Your religious leaders are worried. Your parents and church members are suspicious. You might be part of it, and not even realize it.
Just what is this “emerging church” thing that folks are talking about? Should churches get on board in the hopes that this will be another great evangelistic tool, a way to be “relevant” to the kids? Should they denounce it as yet another culturally accommodated fad, a hip and postmodern Christianity that waters down the Gospel?
They shouldn’t do either.
The “Emerging Church” is not a movement, or an organization. It’s simply a phrase, a more or less useful shorthand for discussing what God seems to be doing in the midst of his people. Among the Christians who identify themselves as emerging, one would find a variety of descriptions of just what God is up to, and many of them contradictory. Hence, it’s not a cohesive “movement” by any means. I can’t speak for other “emerging” Christians, only myself and the communities with which I am involved. It’s only in that context that I can offer a definition. Emergence is a process that’s occurring now: ancient Christian orthodoxy and the practice of transformation in God’s new community have been buried in our Western religious culture, and they are surfacing again through an act of God’s love and power. There is nothing new here.
Our faithful response to God’s initiative is a work of deconstruction and positive construction. It is deconstructive, because it demands that we confront our assumptions about Jesus and ourselves. Nothing we have learned needs to be thrown away, but rather judged in light of the Gospel. For example, many Christians have remembered that the Bible is not a guidebook on how to live a moral life or grow successful churches. Nor is it a roadmap from our world to God’s heaven: one may not use it as if were the user’s manual for an iPod. While the Bible does contain key propositional truths, it first relates a story: God created the world and its people for his own enjoyment. The creation fell. In Israel, God called together a people for himself, through which he would save the entire world. This plan has culminated in Christ and his Church. Through us, God is bringing his redemption to bear upon the world.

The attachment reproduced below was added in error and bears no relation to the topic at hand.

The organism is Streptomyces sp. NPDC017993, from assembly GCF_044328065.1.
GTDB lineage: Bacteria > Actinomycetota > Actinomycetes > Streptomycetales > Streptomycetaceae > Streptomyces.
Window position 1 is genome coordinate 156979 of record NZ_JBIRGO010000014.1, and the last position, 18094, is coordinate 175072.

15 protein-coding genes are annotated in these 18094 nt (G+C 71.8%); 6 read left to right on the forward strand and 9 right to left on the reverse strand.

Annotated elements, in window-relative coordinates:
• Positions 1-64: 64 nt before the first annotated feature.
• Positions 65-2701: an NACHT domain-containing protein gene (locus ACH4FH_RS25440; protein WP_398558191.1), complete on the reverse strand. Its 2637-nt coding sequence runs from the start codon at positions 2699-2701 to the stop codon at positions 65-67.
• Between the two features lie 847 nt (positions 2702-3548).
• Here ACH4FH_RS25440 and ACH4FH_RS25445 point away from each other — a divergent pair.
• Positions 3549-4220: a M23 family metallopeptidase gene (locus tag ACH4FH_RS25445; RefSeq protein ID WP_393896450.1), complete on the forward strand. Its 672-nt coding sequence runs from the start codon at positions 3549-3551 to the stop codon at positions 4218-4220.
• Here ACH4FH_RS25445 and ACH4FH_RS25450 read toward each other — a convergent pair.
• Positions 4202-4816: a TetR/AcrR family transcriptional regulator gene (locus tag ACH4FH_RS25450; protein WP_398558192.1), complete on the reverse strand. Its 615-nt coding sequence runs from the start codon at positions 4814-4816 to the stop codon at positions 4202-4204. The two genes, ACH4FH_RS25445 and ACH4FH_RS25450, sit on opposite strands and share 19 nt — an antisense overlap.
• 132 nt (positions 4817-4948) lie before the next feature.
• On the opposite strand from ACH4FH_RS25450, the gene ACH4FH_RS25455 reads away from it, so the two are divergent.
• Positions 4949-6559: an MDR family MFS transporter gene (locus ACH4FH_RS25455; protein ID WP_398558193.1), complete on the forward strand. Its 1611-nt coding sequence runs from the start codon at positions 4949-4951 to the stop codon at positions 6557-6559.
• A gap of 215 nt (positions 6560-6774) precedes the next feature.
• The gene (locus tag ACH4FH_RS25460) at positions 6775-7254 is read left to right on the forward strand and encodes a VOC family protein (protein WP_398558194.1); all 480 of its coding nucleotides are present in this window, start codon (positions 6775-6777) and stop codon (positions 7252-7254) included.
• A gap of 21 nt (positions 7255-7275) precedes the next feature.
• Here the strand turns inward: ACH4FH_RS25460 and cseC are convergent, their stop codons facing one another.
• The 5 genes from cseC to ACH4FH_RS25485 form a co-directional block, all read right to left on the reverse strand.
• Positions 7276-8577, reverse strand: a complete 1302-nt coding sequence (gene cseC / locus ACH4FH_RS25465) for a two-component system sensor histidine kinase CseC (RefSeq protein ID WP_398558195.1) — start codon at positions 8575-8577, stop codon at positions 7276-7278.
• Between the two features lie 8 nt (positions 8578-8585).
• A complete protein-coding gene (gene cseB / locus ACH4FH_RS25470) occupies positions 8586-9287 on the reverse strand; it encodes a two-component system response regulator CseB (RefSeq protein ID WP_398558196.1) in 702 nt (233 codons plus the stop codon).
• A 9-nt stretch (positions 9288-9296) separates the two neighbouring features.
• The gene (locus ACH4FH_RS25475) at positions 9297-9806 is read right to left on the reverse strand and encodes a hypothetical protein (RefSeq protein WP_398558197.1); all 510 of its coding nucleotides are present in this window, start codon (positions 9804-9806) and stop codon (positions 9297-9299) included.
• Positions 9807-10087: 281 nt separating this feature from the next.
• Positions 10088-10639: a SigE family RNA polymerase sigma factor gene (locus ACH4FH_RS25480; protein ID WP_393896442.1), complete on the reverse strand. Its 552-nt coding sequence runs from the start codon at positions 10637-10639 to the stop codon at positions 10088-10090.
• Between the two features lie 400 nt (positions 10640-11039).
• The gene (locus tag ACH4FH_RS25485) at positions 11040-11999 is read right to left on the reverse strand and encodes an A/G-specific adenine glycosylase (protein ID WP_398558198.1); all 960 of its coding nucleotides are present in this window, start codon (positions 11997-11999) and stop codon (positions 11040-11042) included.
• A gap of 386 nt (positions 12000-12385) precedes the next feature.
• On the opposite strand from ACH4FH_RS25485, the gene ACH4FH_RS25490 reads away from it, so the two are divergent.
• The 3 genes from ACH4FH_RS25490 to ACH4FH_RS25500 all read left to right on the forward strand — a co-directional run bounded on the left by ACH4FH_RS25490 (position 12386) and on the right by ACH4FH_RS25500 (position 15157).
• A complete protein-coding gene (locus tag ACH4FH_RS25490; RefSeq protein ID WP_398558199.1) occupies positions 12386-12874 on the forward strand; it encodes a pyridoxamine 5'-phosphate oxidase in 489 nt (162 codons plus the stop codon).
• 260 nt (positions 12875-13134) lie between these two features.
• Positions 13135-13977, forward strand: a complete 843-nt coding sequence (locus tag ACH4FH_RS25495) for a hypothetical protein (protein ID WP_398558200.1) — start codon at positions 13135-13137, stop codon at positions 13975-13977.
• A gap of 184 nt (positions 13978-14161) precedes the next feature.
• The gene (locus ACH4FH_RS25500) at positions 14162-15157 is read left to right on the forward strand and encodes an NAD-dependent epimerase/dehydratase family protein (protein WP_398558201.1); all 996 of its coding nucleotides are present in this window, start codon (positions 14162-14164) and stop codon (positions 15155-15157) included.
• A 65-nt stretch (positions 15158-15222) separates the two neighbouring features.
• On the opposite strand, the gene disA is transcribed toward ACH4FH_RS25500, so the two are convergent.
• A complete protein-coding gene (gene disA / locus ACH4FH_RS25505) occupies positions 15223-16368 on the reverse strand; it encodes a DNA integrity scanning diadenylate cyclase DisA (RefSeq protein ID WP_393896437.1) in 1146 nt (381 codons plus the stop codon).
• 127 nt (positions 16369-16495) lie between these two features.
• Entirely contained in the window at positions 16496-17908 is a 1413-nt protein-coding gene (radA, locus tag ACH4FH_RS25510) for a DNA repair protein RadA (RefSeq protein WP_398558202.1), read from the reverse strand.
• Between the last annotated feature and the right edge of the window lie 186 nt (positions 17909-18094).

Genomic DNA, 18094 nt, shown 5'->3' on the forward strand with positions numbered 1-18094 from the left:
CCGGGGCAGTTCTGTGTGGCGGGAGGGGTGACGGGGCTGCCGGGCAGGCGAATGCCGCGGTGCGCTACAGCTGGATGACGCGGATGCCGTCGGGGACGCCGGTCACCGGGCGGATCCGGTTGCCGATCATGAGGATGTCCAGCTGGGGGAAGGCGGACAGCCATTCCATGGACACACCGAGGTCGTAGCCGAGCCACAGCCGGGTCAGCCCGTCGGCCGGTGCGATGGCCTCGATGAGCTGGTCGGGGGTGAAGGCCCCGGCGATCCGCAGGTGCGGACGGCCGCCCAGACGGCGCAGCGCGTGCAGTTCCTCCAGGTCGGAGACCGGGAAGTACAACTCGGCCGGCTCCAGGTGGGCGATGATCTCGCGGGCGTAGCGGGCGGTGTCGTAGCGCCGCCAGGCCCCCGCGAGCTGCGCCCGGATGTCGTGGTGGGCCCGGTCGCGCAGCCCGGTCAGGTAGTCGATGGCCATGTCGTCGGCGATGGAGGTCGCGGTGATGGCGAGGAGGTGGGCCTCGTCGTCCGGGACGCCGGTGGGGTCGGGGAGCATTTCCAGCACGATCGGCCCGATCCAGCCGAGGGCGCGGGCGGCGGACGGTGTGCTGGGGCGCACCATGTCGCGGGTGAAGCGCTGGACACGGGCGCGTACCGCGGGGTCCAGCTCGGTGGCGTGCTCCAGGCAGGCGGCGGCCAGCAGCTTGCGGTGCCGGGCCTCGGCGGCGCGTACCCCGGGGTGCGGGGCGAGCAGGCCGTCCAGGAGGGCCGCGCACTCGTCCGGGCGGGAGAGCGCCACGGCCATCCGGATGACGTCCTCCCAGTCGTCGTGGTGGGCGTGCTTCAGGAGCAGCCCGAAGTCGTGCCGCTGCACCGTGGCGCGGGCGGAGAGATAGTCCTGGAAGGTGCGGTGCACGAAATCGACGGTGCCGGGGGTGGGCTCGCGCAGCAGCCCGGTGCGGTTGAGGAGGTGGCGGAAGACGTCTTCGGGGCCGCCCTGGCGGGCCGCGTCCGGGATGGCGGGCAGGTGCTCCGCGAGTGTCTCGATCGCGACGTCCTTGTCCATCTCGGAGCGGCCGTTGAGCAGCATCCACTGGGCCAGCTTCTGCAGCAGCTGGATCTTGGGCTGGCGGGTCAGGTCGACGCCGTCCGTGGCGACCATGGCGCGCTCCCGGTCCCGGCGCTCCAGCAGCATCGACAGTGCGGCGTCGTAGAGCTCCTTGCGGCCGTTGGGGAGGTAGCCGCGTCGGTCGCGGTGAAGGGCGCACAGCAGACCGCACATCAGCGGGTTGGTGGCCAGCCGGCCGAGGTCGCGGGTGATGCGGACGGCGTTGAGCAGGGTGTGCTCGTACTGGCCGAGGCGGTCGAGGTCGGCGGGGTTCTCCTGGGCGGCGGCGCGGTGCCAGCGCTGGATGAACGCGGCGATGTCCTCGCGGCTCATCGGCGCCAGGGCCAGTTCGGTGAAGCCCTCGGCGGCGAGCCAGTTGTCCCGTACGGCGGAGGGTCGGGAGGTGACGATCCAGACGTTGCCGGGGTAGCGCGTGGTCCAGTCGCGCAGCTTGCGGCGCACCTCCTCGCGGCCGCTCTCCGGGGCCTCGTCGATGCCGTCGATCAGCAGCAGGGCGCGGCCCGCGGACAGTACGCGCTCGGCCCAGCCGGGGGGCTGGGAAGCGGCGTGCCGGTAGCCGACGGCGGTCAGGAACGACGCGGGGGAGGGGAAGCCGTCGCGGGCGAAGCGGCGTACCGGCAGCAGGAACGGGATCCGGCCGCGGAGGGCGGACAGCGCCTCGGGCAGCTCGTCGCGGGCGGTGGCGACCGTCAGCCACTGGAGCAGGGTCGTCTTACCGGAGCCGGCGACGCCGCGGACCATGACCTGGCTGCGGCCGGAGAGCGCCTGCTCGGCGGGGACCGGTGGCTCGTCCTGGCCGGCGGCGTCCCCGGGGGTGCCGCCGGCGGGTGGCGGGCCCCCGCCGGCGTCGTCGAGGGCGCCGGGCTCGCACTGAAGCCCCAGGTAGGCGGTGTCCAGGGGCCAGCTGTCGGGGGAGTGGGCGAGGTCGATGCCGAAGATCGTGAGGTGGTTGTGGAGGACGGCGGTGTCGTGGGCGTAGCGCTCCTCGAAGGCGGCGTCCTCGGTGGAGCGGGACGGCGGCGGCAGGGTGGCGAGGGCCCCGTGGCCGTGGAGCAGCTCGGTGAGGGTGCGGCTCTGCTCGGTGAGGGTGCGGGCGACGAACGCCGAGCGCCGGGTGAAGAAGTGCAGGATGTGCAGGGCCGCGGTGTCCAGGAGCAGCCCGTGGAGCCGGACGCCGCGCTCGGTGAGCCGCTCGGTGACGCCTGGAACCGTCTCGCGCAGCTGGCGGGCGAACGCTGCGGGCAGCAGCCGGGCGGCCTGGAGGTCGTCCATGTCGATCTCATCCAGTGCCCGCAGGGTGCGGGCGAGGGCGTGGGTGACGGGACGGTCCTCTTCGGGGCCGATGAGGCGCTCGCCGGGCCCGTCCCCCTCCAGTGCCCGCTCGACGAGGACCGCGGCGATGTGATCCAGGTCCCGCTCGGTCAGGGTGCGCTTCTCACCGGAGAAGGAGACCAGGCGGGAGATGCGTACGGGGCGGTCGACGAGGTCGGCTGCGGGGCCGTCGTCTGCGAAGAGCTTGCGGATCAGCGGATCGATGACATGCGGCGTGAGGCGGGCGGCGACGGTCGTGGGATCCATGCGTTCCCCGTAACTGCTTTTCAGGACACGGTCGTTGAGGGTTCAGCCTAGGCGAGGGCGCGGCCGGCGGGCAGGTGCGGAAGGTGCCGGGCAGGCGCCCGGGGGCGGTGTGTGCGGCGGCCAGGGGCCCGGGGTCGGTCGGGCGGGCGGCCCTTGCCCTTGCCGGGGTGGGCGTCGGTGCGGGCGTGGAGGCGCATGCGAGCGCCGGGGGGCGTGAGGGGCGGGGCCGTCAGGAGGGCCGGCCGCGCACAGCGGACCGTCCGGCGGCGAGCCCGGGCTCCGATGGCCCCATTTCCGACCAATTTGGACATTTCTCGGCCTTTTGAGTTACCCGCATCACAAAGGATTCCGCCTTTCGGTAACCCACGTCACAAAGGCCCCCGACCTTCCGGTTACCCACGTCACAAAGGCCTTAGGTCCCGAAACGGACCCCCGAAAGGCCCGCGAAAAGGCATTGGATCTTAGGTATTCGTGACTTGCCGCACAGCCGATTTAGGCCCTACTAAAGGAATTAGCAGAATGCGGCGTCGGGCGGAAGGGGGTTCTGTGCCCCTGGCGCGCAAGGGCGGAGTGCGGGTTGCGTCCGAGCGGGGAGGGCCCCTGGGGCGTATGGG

This basic story has been lost to the prevalent religious culture, which has little concept of how to practice it. The stories we tell ourselves now, of church growth, of the things mistaken for evangelism, of what “relevance” means, and about which side Jesus takes in the culture wars – all of these must be stripped away so that we can re-learn discipleship to Jesus. This rediscovery of orthodoxy is the constructive work the Holy Spirit is doing in us: we are again choosing to be intentional about sharing a new life as the Body of Christ, “the fullness of him who fills everything in every way” (Eph 1:23). Understanding that we will be known as his disciples by the way we love one another (John 13:34-35), we’ve stopped asking questions about what it means to be an efficient, successful church or how to attract people to our religious activities. Instead, we are learning to share friendship and love one another well. We are sitting prayerfully with the scriptures and re-learning our history, asking Jesus to show us how to be faithful, and releasing our former “churchy” goals as the idols they are.
We aren’t seeking, necessarily, to be “relevant to the culture,” nor are we searching for a better “worship experience.” We are letting go of the search for the big fix, the next spiritual fad that will somehow make Christianity “work for us” or make it easier. We are called to dedicate ourselves to one another, and to learn discipline: to do the same right things for the long haul. In doing this, we will be agents of redemption and change in one another’s lives, as well as the life of the world. We will love recklessly and inefficiently. Being together as a people that does that, who are blessed to be a blessing, is the great work for God that we are called to do.
(This article originally appeared in the Wednesday, April 14 2005 edition of the Georgetonian.)
pause for silent prayer
6 months ago